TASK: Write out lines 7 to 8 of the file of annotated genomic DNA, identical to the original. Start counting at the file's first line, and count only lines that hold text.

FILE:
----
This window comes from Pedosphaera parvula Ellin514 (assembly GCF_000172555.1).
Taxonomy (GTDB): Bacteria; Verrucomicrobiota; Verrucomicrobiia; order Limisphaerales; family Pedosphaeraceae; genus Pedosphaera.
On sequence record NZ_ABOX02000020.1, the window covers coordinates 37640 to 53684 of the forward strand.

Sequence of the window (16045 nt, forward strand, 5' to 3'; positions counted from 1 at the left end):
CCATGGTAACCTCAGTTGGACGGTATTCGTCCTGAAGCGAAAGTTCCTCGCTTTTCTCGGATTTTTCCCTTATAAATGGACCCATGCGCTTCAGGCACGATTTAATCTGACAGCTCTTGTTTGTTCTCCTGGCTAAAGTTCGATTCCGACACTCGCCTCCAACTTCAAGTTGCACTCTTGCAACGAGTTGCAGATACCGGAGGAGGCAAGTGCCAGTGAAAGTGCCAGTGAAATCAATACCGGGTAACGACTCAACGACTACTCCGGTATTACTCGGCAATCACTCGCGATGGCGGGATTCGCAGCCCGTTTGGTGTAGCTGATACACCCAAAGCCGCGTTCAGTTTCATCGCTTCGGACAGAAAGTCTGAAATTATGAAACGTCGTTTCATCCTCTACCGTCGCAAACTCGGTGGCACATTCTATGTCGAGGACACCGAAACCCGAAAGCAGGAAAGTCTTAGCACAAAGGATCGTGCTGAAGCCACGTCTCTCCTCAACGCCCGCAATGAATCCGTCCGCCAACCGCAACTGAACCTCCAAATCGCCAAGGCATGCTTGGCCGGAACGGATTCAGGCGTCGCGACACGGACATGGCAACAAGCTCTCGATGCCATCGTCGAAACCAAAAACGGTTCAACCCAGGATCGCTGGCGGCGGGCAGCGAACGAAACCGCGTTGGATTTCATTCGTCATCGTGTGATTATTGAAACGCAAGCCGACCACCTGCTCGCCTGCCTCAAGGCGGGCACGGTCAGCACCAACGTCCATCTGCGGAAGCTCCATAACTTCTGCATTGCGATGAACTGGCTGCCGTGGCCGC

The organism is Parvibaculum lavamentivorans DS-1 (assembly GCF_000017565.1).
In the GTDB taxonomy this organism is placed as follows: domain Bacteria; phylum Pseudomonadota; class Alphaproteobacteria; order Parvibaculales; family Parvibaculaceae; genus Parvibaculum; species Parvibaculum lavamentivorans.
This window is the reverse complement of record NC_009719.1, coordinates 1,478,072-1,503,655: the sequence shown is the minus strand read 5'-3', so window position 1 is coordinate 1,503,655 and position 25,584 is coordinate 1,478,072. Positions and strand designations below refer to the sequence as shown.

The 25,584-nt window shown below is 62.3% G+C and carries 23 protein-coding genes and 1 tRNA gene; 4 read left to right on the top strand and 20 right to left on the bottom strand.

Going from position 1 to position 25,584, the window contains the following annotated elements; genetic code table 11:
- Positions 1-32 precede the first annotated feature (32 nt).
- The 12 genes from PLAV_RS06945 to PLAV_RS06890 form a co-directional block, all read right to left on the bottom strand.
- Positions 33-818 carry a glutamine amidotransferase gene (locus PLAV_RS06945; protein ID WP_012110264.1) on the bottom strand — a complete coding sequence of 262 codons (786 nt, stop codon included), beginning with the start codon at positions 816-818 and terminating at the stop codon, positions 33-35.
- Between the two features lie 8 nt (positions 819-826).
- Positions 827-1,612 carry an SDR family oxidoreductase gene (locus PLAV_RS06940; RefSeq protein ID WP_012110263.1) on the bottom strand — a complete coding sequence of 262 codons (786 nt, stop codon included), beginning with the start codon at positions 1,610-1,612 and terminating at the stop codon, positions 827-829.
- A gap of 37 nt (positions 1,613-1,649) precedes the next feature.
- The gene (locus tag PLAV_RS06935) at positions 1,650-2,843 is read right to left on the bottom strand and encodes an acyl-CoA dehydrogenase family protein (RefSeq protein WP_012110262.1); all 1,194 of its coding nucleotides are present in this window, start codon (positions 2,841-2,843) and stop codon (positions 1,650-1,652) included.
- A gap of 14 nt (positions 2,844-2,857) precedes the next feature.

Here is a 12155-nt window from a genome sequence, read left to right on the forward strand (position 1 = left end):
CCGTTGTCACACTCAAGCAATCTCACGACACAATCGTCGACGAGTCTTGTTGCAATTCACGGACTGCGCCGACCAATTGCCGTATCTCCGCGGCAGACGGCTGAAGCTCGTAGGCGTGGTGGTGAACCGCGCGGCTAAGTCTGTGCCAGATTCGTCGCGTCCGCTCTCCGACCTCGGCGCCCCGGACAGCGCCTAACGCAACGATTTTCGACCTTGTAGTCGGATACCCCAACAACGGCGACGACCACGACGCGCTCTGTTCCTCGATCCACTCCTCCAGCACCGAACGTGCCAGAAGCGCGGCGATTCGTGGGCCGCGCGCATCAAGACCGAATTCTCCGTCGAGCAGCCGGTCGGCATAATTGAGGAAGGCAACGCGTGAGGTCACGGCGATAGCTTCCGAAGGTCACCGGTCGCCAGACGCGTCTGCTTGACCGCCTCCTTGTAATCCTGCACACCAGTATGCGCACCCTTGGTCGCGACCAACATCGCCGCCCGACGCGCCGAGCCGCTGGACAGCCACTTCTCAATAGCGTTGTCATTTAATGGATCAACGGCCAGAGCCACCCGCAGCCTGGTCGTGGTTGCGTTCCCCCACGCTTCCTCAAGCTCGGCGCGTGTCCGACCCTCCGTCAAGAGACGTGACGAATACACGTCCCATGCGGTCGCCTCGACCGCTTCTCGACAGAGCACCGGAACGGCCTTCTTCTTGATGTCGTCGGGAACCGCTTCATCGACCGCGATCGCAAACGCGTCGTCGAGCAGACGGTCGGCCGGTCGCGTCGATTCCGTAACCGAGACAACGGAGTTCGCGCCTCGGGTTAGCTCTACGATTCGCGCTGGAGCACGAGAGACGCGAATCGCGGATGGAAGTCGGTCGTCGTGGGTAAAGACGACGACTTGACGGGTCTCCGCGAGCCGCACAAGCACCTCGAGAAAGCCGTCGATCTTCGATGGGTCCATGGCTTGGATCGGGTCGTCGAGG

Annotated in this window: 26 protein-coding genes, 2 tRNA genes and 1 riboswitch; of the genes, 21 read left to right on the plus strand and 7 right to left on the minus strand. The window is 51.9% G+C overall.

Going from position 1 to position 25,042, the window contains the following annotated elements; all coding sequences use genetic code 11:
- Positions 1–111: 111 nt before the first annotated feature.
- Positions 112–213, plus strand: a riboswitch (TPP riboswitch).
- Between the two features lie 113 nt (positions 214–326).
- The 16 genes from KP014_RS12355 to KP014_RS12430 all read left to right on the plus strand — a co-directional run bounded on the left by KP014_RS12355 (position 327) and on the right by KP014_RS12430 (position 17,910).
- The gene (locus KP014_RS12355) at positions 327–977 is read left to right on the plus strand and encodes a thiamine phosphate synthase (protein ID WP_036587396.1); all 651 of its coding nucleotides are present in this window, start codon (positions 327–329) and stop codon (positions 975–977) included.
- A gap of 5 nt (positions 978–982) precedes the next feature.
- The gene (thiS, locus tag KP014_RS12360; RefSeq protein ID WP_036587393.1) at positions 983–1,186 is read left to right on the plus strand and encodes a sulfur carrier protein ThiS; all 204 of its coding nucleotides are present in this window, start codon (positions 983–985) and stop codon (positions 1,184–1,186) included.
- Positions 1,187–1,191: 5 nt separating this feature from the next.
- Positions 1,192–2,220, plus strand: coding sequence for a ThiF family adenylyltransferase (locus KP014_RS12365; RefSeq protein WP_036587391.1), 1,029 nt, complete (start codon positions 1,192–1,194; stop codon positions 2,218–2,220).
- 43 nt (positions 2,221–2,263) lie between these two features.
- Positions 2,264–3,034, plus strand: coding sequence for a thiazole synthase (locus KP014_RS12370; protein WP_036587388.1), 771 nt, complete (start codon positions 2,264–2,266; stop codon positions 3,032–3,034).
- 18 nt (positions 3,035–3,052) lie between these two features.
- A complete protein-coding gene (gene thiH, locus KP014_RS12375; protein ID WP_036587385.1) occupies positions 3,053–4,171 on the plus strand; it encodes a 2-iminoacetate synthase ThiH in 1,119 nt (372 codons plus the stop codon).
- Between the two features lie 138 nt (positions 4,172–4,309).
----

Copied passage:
In the GTDB taxonomy this organism is placed as follows: domain Bacteria; phylum Pseudomonadota; class Alphaproteobacteria; order Parvibaculales; family Parvibaculaceae; genus Parvibaculum; species Parvibaculum lavamentivorans.
This window is the reverse complement of record NC_009719.1, coordinates 1,478,072-1,503,655: the sequence shown is the minus strand read 5'-3', so window position 1 is coordinate 1,503,655 and position 25,584 is coordinate 1,478,072. Positions and strand designations below refer to the sequence as shown.